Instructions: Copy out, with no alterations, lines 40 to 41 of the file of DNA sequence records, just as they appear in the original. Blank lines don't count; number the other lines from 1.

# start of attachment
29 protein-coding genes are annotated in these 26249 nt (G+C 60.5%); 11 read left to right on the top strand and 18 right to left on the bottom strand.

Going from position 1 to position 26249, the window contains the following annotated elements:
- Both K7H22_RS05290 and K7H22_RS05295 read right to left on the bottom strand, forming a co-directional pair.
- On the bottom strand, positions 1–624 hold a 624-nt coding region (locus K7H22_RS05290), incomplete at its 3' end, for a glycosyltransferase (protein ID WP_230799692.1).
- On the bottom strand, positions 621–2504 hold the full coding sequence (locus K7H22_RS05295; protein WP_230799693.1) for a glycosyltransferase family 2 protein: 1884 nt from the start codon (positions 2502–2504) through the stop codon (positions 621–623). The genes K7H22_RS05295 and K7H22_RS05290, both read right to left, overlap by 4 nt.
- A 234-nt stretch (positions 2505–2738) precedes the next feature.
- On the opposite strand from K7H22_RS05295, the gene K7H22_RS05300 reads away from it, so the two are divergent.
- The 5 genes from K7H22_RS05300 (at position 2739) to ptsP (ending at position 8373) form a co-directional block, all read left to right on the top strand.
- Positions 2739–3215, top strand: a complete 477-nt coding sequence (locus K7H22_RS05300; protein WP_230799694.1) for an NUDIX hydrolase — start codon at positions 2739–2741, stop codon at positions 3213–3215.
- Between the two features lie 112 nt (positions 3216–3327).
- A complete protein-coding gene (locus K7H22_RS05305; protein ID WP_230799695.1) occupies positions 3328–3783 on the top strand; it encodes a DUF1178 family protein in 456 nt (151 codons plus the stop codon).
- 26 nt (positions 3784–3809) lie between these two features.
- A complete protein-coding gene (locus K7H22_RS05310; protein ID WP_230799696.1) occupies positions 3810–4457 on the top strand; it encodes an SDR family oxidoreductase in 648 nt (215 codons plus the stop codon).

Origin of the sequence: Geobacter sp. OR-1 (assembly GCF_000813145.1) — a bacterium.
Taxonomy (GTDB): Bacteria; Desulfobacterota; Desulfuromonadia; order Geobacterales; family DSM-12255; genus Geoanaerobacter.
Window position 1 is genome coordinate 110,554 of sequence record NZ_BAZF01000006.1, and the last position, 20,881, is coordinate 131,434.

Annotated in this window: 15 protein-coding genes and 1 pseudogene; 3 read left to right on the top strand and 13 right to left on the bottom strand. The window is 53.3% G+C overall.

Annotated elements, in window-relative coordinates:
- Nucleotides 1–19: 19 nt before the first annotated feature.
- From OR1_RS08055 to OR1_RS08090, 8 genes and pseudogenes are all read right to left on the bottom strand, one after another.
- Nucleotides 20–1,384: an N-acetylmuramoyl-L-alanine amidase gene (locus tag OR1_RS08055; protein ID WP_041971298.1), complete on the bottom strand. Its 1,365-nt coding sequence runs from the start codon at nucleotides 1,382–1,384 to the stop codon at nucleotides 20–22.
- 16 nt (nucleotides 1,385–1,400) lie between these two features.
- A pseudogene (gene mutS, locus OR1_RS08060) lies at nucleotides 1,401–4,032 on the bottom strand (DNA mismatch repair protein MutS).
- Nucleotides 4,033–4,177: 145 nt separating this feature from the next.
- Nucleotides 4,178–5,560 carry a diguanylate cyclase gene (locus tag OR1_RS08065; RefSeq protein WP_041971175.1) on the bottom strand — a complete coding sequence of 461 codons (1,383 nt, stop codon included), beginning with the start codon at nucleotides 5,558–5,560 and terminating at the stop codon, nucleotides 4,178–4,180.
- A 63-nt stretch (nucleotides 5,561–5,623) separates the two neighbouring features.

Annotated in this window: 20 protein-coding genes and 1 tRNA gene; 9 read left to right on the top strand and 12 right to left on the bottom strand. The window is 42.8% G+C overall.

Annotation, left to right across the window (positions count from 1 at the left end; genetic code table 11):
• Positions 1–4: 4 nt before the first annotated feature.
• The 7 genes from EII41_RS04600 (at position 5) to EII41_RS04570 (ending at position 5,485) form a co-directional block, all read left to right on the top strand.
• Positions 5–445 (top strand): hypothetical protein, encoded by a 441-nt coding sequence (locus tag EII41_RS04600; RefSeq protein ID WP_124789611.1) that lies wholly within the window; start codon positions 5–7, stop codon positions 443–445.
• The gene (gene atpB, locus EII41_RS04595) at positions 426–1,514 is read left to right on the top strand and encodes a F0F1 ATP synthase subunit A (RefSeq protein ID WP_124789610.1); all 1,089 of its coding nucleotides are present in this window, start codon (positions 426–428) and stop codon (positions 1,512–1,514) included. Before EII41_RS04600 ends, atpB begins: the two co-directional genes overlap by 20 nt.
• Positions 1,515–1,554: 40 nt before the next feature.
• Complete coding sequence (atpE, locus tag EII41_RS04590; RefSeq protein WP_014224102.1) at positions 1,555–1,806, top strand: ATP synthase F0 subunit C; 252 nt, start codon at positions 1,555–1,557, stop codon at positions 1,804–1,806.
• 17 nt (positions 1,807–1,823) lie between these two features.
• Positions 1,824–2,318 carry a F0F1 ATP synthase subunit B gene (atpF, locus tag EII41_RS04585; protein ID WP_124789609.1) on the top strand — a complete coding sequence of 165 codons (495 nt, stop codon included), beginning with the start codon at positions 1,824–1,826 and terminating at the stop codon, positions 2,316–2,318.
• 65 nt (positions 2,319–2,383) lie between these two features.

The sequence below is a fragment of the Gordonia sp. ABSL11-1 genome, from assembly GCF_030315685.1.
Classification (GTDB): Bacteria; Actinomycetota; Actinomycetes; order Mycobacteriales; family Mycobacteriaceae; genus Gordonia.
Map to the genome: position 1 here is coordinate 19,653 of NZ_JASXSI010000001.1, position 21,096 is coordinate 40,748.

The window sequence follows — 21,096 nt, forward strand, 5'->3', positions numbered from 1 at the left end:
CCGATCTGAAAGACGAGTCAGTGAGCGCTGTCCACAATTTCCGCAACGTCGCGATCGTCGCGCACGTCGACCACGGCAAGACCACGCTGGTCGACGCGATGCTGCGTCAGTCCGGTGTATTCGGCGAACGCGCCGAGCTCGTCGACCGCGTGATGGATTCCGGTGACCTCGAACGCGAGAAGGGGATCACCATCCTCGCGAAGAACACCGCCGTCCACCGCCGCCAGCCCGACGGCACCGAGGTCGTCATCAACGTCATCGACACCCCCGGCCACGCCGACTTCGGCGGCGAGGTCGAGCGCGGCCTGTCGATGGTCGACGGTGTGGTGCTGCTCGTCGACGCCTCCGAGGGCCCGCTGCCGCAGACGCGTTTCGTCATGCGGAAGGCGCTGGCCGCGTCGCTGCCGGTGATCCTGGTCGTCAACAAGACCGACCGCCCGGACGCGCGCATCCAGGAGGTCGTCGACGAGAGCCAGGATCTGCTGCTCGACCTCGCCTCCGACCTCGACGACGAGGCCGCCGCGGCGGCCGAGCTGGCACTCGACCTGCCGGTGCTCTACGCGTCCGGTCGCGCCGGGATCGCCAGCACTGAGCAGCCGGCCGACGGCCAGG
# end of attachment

Map to the genome: position 1 here is coordinate 19,653 of NZ_JASXSI010000001.1, position 21,096 is coordinate 40,748.

The window sequence follows — 21,096 nt, forward strand, 5'->3', positions numbered from 1 at the left end: